Navy to Allow Same-Sex Marriage in Their Chapels
Last Monday, the Navy was the hero across America, for the exploits of its SEALs in bringing Osama bin Laden to justice. This Monday, the sea service was zero in certain quarters for saying it will permit same-sex marriages within its hallowed chapels. It marks the first of what is likely to be many thunderclaps associated with the lifting of the “Don’t Ask, Don’t Tell” ban on openly gay men and women serving in the U.S. military.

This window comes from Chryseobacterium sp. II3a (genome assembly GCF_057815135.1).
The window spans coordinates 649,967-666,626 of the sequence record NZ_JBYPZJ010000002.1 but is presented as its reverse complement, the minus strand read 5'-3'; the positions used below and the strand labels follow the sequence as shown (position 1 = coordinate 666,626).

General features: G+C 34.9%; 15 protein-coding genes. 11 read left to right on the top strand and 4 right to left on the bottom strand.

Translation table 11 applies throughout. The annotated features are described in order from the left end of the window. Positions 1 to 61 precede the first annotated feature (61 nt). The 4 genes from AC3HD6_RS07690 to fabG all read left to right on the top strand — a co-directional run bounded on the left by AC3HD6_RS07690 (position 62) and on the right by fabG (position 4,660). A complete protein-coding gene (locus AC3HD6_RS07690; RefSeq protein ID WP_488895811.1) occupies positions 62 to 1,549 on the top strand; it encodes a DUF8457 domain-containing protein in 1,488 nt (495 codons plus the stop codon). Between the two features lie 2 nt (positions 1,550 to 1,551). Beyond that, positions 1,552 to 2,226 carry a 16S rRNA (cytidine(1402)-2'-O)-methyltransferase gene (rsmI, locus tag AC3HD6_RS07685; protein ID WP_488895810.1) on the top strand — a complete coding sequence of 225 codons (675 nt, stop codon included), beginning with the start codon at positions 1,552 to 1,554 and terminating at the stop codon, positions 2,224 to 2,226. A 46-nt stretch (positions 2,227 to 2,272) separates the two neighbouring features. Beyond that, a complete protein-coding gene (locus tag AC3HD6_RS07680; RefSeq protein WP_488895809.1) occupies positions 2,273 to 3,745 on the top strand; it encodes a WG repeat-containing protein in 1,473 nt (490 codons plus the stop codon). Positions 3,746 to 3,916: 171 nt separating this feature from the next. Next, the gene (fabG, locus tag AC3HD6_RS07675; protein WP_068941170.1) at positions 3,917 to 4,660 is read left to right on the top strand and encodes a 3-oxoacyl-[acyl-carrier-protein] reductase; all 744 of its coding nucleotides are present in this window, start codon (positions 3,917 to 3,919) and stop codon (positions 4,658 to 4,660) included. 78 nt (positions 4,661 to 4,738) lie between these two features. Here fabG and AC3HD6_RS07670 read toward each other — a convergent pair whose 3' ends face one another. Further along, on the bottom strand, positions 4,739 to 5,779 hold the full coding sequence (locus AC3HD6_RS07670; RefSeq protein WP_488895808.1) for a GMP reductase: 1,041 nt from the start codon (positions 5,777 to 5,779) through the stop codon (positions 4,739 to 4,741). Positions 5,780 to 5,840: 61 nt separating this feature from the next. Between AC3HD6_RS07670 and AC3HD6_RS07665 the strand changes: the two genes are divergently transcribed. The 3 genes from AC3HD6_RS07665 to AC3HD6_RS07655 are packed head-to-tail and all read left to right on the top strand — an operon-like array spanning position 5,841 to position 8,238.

Navy officials said Monday night that they have no choice in the matter. Assuming the ban is lifted – it is slated to happen around the end of the year – the Navy believes it cannot legally bar same-sex weddings or civil unions from taking place in its facilities.
“Consistent with the tenets of his or her religious organization, a chaplain may officiate a same-sex, civil marriage: if it is conducted in accordance with a state that permits same-sex marriage or union; and if that chaplain is, according to the applicable state and local laws, otherwise fully certified to officiate that state’s marriages,” said Rear Admiral Mark Tidd, the Navy’s chief of chaplains, to his fellow chaplains in an April 13 memo.